A second limitation of our study is our reliance on documentation in the EMR (eg, diagnosis in problem list) to identify eligible patients. Chart review has been shown to improve the positive predictive value of case identification using International Classification of Diseases, Ninth Revision codes, but still achieved only an 85% positive predictive value in 1 study.24 Thus, we may not have identified all eligible patients. To limit this as a potential for bias, we used a single trained reviewer who used a standardized approach to identify eligible patients and collect patient data. Additionally, when the reviewer was unsure whether to include or exclude a patient, we used a consensus process to guard against misclassification.
The finding of a low baseline prescription rate in the face of extensive evidence and local recommendation was somewhat surprising, but this same practice pattern has been noted among the international pediatric gastroenterology community.25 As we disseminated our education, we discovered a number of barriers that may have contributed to this phenomenon. First, we were not able to cite strong evidence that use of LGG in an inpatient setting decreases length of stay. The average length of stay for AGE in our institution is 39 hours. Based on this short time frame and our small sample size, we were unable to demonstrate any benefit of LGG therapy on this outcome (data not shown). However, starting LGG on admission could have an effect after discharge by hastening the child’s return to school and parents’ return to work. Neither was measured in our study because health outcomes after discharge were beyond the scope of our rapid implementation QI project. Second, LGG is considered a dietary supplement by the Food and Drug Administration. Therefore, the dosage contained in each capsule may not be as precise as with a drug regulated by the Food and Drug Administration, and it is not covered by most prescription insurance. To overcome these potential issues, we selected a commercially available LGG formulation that best evidence suggests would yield the greatest therapeutic benefit (1010 colony-forming units).9 We also worked with our outpatient pharmacy to reduce the out-of-pocket expense to the family by offering prescriptions of remaining doses of LGG, rather than requiring purchase of a 30-pill package.
This second barrier has generated interest in family preferences for LGG. Because most patients’ insurance will not cover the cost of LGG, parents are faced with a decision at discharge of whether they are willing to pay out-of-pocket to complete the 7-day course to potentially shorten the duration of diarrhea by 1 day. Viewed from this perspective, LGG is a preference-sensitive decision.26 We are currently studying parental preferences through the development and testing of a decision aid that engages families in the decision to give LGG to their child.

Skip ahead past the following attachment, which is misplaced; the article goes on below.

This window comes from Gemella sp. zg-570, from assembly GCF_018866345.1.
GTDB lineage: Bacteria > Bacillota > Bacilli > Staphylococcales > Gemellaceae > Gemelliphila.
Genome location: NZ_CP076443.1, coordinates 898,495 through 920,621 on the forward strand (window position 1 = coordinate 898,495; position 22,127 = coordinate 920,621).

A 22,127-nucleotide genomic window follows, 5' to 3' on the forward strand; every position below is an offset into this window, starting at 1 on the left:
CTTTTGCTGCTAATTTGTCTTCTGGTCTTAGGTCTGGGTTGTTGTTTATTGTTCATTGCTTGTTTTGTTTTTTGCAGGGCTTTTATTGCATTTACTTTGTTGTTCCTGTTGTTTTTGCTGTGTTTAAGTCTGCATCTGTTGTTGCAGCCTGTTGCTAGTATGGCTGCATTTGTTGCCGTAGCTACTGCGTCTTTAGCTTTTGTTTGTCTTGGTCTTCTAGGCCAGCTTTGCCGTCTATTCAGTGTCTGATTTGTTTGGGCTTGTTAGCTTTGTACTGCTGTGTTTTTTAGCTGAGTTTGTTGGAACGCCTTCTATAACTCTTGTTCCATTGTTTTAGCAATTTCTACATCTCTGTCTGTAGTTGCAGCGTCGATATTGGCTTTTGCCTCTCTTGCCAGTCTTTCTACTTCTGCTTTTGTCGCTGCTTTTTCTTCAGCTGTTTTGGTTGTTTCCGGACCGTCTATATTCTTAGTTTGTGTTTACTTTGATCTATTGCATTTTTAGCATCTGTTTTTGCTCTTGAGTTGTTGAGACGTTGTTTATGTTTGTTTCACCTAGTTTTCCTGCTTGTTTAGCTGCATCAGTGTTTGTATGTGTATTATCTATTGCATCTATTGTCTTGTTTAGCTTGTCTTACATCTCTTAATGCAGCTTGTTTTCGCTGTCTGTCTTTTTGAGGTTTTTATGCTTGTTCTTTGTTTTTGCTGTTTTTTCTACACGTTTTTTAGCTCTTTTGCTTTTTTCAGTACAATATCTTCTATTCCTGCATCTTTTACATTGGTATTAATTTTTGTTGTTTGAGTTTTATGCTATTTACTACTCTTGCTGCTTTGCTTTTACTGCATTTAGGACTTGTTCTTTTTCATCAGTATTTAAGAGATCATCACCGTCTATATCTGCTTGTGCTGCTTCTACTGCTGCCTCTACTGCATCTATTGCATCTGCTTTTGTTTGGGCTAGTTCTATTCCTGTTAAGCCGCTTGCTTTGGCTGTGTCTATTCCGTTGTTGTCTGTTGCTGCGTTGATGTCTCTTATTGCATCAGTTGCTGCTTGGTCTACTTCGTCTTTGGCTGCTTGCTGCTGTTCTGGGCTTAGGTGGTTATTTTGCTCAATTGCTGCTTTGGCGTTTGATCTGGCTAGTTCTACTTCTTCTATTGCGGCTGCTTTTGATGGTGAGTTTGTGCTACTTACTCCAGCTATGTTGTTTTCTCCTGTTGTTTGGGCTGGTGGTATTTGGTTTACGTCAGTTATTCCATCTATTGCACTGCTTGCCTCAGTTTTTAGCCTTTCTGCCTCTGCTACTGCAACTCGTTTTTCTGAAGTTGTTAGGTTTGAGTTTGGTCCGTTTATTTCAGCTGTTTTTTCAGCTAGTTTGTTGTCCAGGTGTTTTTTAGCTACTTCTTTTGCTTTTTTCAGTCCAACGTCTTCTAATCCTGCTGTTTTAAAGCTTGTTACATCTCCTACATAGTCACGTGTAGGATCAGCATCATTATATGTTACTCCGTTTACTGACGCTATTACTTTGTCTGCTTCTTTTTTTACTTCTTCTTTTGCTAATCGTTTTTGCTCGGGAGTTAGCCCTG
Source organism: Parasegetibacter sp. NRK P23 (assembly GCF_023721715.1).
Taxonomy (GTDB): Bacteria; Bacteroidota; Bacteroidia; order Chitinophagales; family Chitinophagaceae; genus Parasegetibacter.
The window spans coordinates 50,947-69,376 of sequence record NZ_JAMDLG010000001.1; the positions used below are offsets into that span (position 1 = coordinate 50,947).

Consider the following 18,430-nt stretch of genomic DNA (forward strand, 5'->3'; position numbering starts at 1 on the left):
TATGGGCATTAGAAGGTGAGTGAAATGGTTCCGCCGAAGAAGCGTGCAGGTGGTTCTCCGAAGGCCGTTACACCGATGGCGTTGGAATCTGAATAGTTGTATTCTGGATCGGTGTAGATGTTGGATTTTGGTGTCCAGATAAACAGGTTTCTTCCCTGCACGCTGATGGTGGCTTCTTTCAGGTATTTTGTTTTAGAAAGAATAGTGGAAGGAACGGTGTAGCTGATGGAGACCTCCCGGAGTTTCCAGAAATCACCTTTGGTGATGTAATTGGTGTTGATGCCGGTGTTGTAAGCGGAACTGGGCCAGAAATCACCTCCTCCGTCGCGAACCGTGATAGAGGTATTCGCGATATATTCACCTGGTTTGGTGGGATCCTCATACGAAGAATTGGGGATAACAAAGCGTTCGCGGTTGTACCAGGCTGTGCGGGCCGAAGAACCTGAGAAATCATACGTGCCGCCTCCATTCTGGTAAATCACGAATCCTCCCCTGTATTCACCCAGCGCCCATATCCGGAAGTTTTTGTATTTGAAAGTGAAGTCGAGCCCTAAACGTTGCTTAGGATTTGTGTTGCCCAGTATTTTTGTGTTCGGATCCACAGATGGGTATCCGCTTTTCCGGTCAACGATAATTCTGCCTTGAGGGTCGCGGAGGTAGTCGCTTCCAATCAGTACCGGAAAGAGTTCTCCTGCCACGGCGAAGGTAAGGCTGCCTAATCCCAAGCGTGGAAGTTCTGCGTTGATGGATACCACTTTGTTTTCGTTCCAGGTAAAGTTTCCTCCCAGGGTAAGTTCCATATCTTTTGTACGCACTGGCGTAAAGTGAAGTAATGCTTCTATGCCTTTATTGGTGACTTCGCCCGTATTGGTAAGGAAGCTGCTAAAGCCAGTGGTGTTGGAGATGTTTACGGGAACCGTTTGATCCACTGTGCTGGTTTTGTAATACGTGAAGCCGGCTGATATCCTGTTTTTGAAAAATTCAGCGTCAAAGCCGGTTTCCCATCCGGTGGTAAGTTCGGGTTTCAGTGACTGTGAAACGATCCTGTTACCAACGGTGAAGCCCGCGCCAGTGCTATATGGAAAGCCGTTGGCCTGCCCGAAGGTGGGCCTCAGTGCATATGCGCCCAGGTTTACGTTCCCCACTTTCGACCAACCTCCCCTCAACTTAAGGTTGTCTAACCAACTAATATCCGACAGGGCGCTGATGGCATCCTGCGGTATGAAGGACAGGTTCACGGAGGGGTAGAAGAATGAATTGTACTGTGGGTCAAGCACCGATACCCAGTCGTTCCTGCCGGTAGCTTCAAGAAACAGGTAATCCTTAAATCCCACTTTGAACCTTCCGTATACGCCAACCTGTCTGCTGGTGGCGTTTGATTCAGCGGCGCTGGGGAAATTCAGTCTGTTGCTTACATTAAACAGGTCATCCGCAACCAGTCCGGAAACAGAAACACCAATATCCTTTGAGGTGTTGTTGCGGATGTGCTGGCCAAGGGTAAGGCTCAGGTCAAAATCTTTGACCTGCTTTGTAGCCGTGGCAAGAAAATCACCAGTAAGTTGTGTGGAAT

Finally, we have begun to spread the framework of rapid adoption of evidence-based practice using QI science. Current efforts within our institution include rapid implementation of published evidence-based guidelines for the management of first urinary tract infection,27 ongoing implementation of evidence and shared decision making for osteomyelitis,23 and planned implementation of evidence-based guidelines for the management of community-acquired pneumonia.28,29
The rapid implementation of evidence-based practice is possible when using improvement science methods. Keys to the success of our specific project were interdisciplinary collaboration, use of an EMR, and identification and mitigation of failures.
We thank the CCHMC Hospital Medicine faculty and pediatrics residents for their enthusiasm and commitment, as well as Evaline A. Alessandrini, Melissa Healey, Trina Hemmelgarn, Diane Herzog, Betsy List, Gayle Lykowski, Kate Rich, and Karen Tucker, whose collaborative efforts made this possible.
- Accepted December 20, 2012.
- Address correspondence to Michelle W. Parker, MD, Division of Hospital Medicine, Cincinnati Children’s Hospital Medical Center, 3333 Burnet Ave, MLC 3024, Cincinnati, OH 45229-3039. E-mail:
Drs Parker, Schaffzin, Lo Vecchio, Simmons and Ms Yau, Vonderhaar, Gerhardt contributed to the acquisition of data. Drs Parker, Schaffzin, Lo Vecchio, Guiot, Brinkman, White, Simmons and Ms Yau, Vonderhaar, Gerhardt drafted the manuscript. All authors are responsible for the reported research, participated in the concept and design, analysis and interpretation of data, drafting and revising of the manuscript, contributed to the critical revision of the manuscript for important intellectual content, and approved the manuscript as submitted.
FINANCIAL DISCLOSURE: The authors have indicated they have no financial relationships relevant to this article to disclose.